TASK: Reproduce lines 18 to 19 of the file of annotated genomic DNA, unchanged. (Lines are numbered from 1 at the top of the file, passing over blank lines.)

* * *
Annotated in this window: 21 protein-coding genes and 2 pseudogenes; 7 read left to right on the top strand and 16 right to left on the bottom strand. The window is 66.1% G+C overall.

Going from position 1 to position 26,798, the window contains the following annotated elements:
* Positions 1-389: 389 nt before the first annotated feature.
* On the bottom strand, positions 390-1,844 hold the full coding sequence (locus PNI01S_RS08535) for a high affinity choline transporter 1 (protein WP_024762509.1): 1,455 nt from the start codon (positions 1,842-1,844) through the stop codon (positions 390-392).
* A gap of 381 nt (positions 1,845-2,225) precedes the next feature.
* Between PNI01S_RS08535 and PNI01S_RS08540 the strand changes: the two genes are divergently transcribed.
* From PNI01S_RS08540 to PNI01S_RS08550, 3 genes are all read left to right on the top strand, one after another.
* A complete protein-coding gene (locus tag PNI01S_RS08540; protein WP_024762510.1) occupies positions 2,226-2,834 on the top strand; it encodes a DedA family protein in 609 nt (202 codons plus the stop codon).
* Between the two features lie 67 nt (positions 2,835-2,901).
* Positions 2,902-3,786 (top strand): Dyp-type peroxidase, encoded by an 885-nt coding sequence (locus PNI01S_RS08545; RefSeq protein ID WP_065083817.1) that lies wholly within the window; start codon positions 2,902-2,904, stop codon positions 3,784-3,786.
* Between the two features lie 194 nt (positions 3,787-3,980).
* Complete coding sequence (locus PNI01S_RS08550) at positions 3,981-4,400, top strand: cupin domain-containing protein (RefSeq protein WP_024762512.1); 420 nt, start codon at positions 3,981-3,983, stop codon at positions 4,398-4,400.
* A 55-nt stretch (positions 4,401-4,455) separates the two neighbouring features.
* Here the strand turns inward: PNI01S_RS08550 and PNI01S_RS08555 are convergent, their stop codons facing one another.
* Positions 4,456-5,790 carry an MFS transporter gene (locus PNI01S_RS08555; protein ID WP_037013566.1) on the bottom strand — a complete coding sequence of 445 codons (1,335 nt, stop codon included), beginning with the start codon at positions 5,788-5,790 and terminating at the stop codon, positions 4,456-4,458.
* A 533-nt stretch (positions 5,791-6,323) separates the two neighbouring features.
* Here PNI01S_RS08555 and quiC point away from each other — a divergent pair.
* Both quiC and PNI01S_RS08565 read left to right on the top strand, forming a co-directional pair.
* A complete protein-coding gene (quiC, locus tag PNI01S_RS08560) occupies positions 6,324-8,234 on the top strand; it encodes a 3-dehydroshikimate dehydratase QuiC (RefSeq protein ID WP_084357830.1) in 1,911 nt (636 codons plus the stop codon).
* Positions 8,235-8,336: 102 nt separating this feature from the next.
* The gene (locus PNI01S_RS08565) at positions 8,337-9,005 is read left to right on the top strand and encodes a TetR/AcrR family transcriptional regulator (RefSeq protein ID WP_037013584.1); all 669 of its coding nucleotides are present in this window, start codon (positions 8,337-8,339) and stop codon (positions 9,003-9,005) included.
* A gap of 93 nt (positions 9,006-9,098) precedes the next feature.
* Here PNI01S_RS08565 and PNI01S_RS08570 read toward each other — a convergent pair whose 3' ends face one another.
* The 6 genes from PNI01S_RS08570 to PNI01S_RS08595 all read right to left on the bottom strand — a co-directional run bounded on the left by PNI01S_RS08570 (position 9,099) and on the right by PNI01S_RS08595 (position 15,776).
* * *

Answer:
* Both quiC and PNI01S_RS08565 read left to right on the top strand, forming a co-directional pair.
* A complete protein-coding gene (quiC, locus tag PNI01S_RS08560) occupies positions 6,324-8,234 on the top strand; it encodes a 3-dehydroshikimate dehydratase QuiC (RefSeq protein ID WP_084357830.1) in 1,911 nt (636 codons plus the stop codon).